The NHS is investing in an artificial intelligence avatar which will allow people to access their healthcare data more easily.

NHS Digital’s director of data Professor Daniel Ray told BusinessCloud that the IPsoft avatar – known as Amelia – could be the first point of contact for patients seeking personal information.

Available 24/7, it would also enable clinicians, researchers and commissioners to find and appropriately access the data they need and therefore improve NHS services, according to Prof Ray.

“AI can absolutely play a role in making healthcare more cost-effective and affordable, given the burden the population is placing on the NHS,” he said at the HIMSS UK Executive Leadership Summit at the King’s Fund in London.

“At the moment we've got people who are helping navigation to the data that we hold, but we're investing in technology which will allow an avatar to do that. If you want some A&E data [for example] you'll come and talk to ‘Amelia’.

“You can still talk to a person, of course, but we're going to put technology up front.”

Requests through NHS Digital for all types of data are increasing, with double the number of applications received in 2017 compared with 2016. A little more than half of applications are for NHS purposes, with a quarter for research or academic purposes and a quarter for other national health bodies.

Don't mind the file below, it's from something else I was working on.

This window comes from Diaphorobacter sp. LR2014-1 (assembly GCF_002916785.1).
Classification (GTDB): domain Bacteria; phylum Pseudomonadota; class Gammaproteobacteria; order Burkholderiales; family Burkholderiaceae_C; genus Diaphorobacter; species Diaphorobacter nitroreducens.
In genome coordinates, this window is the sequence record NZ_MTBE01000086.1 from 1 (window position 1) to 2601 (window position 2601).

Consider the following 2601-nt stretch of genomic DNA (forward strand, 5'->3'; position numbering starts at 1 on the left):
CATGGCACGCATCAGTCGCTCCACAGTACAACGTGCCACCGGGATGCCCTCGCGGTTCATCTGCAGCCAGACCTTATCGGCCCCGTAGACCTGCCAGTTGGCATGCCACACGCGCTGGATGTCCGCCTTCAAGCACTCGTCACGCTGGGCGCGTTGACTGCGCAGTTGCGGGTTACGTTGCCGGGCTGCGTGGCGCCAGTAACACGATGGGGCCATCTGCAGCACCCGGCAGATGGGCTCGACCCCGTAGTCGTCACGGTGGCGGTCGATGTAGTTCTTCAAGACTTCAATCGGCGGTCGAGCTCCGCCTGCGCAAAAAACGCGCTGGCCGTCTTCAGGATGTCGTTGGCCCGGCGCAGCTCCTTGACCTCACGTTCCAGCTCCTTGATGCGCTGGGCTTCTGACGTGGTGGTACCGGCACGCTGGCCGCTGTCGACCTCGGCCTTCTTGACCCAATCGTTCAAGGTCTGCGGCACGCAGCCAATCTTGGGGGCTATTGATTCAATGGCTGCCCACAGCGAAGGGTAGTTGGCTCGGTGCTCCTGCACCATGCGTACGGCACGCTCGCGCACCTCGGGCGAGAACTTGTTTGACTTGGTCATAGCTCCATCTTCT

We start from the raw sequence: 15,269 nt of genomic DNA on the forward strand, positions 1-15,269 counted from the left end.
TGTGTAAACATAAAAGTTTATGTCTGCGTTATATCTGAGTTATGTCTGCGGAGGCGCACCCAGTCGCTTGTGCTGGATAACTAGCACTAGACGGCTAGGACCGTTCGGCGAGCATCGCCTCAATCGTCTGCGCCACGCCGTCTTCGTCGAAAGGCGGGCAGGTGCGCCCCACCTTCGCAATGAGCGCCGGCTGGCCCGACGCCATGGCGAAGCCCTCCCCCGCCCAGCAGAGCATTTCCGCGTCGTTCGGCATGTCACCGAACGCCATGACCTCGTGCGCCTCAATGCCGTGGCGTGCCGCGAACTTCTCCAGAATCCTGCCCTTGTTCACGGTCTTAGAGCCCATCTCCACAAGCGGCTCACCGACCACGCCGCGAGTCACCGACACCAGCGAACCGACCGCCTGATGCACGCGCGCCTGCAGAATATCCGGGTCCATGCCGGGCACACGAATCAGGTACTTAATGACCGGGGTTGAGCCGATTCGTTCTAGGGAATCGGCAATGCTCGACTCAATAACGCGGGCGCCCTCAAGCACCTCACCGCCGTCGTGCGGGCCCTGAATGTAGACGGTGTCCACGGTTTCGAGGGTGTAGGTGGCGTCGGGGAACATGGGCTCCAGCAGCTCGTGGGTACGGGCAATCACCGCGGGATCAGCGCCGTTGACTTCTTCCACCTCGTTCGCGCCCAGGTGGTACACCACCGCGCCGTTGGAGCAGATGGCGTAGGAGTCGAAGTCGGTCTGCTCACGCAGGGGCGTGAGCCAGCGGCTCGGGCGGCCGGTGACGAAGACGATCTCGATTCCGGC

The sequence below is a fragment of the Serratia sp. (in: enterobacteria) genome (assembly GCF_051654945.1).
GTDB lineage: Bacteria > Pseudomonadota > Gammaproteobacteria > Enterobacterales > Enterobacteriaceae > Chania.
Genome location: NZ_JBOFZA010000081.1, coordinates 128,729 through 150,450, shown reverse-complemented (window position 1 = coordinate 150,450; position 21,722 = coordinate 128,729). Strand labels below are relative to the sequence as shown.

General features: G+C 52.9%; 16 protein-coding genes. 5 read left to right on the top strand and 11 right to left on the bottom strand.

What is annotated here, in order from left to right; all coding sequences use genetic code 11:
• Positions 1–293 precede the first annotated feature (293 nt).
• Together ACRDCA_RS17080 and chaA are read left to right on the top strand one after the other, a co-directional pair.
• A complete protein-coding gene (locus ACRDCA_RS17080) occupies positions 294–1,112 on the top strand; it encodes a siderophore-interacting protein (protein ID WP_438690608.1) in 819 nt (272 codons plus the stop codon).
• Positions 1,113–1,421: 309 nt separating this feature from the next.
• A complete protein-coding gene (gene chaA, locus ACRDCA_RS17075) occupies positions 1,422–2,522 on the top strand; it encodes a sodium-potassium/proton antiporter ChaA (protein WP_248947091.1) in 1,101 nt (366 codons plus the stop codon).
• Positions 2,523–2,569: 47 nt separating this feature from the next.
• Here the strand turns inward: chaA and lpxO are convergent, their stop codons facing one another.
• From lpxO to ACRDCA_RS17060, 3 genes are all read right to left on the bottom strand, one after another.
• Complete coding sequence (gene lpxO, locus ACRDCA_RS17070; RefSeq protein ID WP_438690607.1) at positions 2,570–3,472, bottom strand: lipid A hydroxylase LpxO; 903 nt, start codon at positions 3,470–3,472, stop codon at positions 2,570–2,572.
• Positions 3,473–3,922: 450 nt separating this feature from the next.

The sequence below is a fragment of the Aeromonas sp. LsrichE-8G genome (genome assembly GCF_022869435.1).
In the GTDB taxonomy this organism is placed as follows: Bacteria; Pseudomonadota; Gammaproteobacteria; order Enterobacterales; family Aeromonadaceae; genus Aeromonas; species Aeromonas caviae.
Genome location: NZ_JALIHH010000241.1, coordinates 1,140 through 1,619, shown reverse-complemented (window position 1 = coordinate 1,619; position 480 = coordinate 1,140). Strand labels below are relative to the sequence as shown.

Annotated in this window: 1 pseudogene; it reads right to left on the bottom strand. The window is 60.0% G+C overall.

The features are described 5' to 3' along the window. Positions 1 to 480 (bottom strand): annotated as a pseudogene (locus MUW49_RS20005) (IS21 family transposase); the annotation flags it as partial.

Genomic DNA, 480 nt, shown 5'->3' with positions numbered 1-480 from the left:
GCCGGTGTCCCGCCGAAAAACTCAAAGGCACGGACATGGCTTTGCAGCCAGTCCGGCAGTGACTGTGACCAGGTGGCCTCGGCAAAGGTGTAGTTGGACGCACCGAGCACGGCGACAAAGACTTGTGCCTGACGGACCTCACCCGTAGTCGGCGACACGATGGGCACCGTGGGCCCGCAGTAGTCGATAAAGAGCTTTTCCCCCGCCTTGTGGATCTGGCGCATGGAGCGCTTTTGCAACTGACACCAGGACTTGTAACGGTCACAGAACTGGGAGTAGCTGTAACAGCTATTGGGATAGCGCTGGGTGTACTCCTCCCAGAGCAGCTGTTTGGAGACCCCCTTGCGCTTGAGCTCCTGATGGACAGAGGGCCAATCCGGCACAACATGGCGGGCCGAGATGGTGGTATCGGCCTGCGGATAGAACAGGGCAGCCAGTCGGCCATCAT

An avatar could make the process faster and more efficient while not losing the checks and balances necessary to keep information secure.

“The implementation of AI will be in a staged approach. We are at the early stages of it at the moment,” Prof Ray continued.

“There are still a number of unanswered questions such as regulation, commercial IP, ownership, ongoing tracking, and who does the AI make its decisions in favour of – is it the health system, or always the patient?

“It needs to walk before it can run, focusing in on making some of the routine decisions that are taken in a reliable way.

“Once it's proven that it can do that efficiently and effectively without any adverse consequences and we maintain patient trust, we can start to advance it into slightly more complex areas.” 

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He added: “We've got a challenge around communicating the benefit to patients of AI. We need to come up with a set of language and phrases around some key points that we can put out as to what the true and real benefits are.

“Let's not try and explain what's in the black box, but try to put what it does in layman's terms: how it may get key decisions made more reliably, free doctors up to do more complex things, take away some of the mundane routine things and improve the accuracy of diagnostics.

“These are easy for people to understand.”

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